In the following, we will present some numerical examples to compare availabilities, failure frequencies, and total profits of systems with and without warning device by choosing , ,  , .(1)Figures 1 and 2, respectively, present the instantaneous availabilities of the systems with and without warning device with and . It can be seen that both the availabilities of the systems with and without warning device are decreasing with the decreasing of . Moreover, the availabilities of system with warning device are greater than that of the system without warning device.(2)Figures 3 and 4, respectively, present the instantaneous failure frequencies of the systems with and without warning device with and . It can be seen that both the failure frequencies of the systems with and without warning device are decreasing with the decreasing of . However the failure frequencies of system with warning device are less than that of the system without warning device.(3)Figures 5 and 6, respectively, present the instantaneous availabilities and failure frequencies of the systems with device with and . It can be seen that the availabilities of the system with warning device are increasing while the its failure frequencies are decreasing with the decreasing of .(4)Choose . Figures 7 and 8 present the total profit differences of the systems with and without warning device in steady state with variables and and with and 0.1, respectively. It can be deduced from the figures that the profit of system with warning device can be more than that of system without warning device by giving suitable parameters.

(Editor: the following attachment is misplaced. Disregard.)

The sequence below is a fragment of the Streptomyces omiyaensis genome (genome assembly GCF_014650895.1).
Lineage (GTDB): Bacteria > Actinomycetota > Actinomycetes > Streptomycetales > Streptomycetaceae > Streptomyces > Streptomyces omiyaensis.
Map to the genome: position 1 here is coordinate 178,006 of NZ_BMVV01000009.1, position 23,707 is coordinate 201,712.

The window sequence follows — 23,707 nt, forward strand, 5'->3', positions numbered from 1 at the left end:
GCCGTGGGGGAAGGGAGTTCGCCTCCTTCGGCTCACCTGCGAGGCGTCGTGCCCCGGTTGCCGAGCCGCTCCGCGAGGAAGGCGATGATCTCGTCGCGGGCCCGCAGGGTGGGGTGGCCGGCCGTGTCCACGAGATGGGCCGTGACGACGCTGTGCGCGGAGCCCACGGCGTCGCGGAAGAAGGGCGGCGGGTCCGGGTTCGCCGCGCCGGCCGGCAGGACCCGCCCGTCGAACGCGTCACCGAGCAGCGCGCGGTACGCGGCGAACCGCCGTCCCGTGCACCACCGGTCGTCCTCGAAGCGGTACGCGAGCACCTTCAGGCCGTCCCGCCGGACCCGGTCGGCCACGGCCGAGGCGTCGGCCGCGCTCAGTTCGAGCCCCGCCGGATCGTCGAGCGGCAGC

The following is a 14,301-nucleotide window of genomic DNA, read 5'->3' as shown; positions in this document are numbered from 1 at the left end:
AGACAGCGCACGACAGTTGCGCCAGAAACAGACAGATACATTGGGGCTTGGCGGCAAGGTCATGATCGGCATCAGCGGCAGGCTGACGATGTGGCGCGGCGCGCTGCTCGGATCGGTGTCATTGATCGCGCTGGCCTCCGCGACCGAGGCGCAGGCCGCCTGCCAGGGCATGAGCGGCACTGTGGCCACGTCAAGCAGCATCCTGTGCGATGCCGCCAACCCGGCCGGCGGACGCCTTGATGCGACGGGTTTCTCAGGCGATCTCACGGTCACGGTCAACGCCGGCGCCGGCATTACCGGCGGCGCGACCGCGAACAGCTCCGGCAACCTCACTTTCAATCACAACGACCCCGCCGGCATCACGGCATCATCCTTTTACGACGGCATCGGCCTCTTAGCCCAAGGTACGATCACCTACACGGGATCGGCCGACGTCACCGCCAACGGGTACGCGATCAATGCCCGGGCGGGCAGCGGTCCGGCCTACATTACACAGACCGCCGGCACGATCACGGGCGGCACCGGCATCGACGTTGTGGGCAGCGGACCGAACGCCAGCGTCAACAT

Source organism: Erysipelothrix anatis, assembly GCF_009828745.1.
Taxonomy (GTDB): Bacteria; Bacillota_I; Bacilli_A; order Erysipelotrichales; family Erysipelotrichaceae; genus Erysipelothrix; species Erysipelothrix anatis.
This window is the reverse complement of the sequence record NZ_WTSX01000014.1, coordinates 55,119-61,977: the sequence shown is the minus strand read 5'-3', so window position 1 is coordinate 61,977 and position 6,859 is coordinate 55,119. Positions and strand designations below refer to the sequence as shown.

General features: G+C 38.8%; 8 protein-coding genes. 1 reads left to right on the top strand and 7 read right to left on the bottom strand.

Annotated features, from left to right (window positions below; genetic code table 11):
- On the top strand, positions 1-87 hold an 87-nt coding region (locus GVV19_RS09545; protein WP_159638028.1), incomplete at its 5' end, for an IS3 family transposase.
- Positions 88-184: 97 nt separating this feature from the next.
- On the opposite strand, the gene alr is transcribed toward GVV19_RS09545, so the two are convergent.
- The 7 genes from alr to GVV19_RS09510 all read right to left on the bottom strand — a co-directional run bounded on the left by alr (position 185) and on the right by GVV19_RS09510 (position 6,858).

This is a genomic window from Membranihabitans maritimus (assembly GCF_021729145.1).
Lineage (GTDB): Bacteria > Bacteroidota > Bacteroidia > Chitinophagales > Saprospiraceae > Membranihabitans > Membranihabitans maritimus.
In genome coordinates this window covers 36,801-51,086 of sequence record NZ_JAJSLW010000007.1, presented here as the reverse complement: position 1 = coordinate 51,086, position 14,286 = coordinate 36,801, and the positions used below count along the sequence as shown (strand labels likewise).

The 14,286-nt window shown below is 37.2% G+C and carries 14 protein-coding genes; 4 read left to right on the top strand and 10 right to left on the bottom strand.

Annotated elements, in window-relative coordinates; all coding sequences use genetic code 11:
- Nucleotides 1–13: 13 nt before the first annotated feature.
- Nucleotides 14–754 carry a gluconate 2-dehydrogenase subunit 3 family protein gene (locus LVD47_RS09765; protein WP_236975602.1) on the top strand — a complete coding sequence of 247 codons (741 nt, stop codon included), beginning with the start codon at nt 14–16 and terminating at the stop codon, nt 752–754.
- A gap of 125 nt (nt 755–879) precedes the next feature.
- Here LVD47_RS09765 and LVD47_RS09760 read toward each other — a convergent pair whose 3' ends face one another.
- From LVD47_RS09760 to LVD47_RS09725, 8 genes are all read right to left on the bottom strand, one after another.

Figure 1: Instantaneous availabilities of the system with warning device with different .
Figure 2: Instantaneous availabilities of the system without warning device with different .
Figure 3: Instantaneous failure frequencies of the system with warning device with different .
Figure 4: Instantaneous failure frequencies of the system without warning device with different .
Figure 5: Instantaneous availabilities of the system with warning device with different .
Figure 6: Instantaneous failure frequencies of the system with warning device with different .
Figure 7: Profit difference of systems with and without warning device with .